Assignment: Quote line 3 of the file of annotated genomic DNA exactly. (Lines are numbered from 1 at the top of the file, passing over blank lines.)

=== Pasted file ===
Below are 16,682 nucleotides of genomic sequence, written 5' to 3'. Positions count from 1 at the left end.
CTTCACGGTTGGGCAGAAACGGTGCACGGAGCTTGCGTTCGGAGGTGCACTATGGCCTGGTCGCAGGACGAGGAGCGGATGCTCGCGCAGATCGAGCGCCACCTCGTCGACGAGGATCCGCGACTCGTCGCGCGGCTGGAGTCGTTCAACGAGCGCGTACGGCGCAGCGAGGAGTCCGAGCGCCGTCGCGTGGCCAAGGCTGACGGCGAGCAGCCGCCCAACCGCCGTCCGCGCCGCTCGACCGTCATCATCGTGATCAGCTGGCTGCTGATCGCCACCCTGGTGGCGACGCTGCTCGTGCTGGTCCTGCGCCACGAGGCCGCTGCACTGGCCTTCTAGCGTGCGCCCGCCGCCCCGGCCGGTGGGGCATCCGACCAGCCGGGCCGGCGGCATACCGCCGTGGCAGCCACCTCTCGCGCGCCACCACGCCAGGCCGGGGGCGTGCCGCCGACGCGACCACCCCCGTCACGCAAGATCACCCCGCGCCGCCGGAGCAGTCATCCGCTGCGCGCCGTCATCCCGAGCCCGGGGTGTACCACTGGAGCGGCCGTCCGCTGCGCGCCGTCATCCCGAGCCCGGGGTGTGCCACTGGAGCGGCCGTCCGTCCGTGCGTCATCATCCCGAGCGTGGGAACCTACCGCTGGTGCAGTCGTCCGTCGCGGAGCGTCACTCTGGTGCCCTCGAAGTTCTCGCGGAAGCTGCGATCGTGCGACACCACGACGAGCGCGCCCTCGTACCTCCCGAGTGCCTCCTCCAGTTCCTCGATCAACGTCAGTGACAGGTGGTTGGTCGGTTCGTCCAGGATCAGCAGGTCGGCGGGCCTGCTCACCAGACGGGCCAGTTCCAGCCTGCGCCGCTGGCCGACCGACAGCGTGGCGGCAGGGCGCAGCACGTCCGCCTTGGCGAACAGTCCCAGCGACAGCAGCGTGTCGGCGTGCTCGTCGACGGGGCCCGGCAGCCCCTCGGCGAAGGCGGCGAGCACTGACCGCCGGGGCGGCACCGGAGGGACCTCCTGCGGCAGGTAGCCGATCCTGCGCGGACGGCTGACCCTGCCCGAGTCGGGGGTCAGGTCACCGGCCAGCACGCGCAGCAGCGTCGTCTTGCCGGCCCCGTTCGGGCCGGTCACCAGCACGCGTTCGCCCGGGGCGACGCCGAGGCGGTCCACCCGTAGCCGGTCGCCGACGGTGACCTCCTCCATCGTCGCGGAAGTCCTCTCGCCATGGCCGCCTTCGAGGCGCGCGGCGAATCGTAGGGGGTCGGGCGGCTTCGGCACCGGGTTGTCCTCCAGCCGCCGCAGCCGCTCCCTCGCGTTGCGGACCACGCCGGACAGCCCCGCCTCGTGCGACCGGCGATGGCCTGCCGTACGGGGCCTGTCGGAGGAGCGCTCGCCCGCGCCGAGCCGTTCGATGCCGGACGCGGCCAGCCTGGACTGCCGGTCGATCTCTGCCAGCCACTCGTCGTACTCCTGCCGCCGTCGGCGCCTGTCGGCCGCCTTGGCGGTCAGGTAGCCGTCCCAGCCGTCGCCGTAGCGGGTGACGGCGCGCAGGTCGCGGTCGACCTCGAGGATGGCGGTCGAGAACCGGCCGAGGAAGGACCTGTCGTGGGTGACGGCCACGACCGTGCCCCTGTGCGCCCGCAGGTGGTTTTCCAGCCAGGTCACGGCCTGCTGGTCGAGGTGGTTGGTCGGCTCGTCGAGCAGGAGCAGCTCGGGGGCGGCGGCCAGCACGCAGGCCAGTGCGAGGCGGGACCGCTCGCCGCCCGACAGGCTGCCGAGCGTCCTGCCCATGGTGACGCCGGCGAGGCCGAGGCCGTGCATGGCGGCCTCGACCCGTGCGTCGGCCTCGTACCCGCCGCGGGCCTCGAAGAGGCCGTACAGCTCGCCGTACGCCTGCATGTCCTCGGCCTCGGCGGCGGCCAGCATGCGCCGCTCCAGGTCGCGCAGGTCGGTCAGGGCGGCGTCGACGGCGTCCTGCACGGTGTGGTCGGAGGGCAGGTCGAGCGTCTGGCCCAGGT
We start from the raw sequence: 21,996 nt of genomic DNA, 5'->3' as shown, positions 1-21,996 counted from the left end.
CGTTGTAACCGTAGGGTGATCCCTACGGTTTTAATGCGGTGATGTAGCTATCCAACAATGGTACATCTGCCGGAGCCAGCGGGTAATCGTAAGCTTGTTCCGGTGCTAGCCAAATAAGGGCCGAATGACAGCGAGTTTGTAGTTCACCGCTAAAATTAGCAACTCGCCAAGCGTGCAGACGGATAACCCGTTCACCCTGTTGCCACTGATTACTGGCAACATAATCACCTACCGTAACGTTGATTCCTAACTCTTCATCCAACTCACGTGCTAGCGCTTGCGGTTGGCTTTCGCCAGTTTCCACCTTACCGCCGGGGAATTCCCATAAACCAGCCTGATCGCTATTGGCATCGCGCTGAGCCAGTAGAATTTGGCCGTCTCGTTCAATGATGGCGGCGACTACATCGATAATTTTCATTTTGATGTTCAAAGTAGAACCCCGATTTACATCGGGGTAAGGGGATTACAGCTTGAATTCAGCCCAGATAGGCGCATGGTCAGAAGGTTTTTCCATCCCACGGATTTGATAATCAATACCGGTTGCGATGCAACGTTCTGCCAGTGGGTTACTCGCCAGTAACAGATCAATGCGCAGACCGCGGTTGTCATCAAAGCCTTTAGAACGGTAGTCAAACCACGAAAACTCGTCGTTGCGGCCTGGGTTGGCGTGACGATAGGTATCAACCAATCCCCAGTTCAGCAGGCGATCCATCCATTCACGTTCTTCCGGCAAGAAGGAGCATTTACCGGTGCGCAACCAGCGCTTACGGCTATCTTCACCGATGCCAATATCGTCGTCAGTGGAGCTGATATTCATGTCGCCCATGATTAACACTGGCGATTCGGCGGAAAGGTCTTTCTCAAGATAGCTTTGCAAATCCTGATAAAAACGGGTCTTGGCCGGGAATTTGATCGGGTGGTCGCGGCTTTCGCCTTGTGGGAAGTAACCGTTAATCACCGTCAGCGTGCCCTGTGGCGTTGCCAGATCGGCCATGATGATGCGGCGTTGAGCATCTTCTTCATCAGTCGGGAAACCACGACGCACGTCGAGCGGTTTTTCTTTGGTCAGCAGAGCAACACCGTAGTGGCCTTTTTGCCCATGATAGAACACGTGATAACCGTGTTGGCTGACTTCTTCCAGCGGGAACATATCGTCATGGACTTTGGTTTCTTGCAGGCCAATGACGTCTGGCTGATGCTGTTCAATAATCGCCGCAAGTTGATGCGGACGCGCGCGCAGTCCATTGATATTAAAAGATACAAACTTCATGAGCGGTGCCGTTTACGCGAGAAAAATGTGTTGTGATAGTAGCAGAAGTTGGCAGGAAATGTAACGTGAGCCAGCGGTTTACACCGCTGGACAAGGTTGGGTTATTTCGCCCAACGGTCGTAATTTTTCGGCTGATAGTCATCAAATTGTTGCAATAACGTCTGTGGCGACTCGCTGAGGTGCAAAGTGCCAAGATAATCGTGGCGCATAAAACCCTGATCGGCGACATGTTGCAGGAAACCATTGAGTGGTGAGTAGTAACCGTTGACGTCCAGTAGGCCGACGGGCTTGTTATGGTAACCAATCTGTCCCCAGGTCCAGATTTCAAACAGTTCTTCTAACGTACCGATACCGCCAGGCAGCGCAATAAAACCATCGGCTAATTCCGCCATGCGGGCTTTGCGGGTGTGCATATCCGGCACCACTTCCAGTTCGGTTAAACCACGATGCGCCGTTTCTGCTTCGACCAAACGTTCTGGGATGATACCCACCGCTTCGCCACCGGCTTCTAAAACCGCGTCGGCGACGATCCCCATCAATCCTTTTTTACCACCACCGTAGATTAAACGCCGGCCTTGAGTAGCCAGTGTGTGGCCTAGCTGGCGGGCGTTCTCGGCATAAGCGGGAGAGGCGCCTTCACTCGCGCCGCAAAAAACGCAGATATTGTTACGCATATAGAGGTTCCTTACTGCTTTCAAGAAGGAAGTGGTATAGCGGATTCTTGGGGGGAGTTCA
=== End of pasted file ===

We start from the raw sequence: 21,996 nt of genomic DNA, 5'->3' as shown, positions 1-21,996 counted from the left end.